“Doctor Sleep” is Stephen King’s latest novel, and it’s a very good specimen of the quintessential King blend. According to Vladimir Nabokov, Salvador Dalí was “really Norman Rockwell’s twin brother kidnapped by gypsies in babyhood.” But actually there were triplets: the third one is Stephen King.
Vividly imagined fight scenes, clever use of obscure mythology...make this a rare treat, only hampered by the complexity of the pre-existing knowledge required to fully appreciate the developments and conflicts.
All in all, I would have liked this book to be about Anna and Jack. Instead I got a road novel about Myron and Carl and their various unpleasant habits...I strongly recommend that you spend your money on something else.
Beukes is particularly good at garnering sympathy for Harper’s female victims, creating deep characterizations in only a few pages, so that they come across as more than just fodder for a psychopath’s mission.
Fans of Victorian and/or quirky mysteries will find much to enjoy and will likely be willing to forgive the book's substantial flaws.
Mr. Percy’s project might have started out as sheer lunacy, but somewhere on the first page, it transforms. It becomes that rarest of creatures: an intelligent and original lycanthrope novel. Perhaps the great werewolf novel.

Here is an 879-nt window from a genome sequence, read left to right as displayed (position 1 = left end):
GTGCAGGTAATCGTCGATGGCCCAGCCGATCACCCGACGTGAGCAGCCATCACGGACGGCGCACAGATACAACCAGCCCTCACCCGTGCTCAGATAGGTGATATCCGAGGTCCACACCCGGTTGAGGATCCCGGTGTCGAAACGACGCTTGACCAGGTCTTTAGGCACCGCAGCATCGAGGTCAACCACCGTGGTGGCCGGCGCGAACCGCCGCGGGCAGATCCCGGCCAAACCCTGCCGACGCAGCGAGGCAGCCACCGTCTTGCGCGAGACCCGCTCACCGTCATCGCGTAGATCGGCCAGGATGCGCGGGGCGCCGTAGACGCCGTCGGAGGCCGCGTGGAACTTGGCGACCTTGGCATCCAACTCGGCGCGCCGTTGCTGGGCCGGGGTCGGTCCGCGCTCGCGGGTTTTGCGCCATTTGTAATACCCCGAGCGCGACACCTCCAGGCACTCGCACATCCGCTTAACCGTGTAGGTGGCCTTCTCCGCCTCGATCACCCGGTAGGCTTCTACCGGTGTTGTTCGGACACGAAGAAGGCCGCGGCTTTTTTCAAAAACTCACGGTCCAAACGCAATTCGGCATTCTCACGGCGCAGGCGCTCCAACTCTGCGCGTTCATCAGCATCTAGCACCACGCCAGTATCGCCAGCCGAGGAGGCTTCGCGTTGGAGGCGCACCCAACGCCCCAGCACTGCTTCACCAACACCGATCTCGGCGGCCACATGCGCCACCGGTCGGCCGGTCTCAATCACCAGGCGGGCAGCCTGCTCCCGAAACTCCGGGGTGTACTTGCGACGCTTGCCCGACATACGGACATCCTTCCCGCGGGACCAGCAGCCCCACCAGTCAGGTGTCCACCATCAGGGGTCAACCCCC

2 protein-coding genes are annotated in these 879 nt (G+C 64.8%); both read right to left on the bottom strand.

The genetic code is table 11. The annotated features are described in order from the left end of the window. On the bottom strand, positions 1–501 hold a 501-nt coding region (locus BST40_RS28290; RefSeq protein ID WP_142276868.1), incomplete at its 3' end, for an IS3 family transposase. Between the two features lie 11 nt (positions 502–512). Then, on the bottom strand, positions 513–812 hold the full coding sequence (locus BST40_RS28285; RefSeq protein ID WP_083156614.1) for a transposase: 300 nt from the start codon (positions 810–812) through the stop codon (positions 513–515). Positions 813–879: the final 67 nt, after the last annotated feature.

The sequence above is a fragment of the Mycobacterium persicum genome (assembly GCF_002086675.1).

With this novel, riveting from beginning to end, Joe Hill has become a master of his craft.
Here is an open circuit on ideas, which range from religion, to racial questions, to the atom bomb, rocket travel (of course), literature, escape to the past, dreams...
...the book is dense and a touch too busy...
...Shepherd’s atmospheric interpretation ought to pull readers in, with unexpected twists and a cliffhanger ending that should leave them craving more.
Joyland is a far gentler, deeper, more thoughtful book than the one it masquerades as. More a coming-of-age mystery than a horror-filled thriller, it's closer to the tone of King's short story "The Body"...
...well-paced flurries of action and a deepened portrayal of the conventional emotions that too often become clichés.
Red Rain is a page-turner and a rare adult book for R. L.
No, there wasn't enough romance for me. No, the suspense...was mild and minimal. There are some problems...and some strings left dangling.
This supernatural thriller surely ranks as one of the series’ funniest.
Harkness delights in lining up the living dead and modern academic history
Duncan leaves no doubt about his commitment to the intellectual and the bestial traditions of werewolves and vampires, for he sustains a tone both brainy and vicious.
The thing is The Third Gate never rises above being yet another curse of the mummy yarn.
Stroud manages to make his mysterious and violent doings both banal and vapid.
If you enjoy thrillers and strong charismatic people you will enjoy Into The Darkest Corner.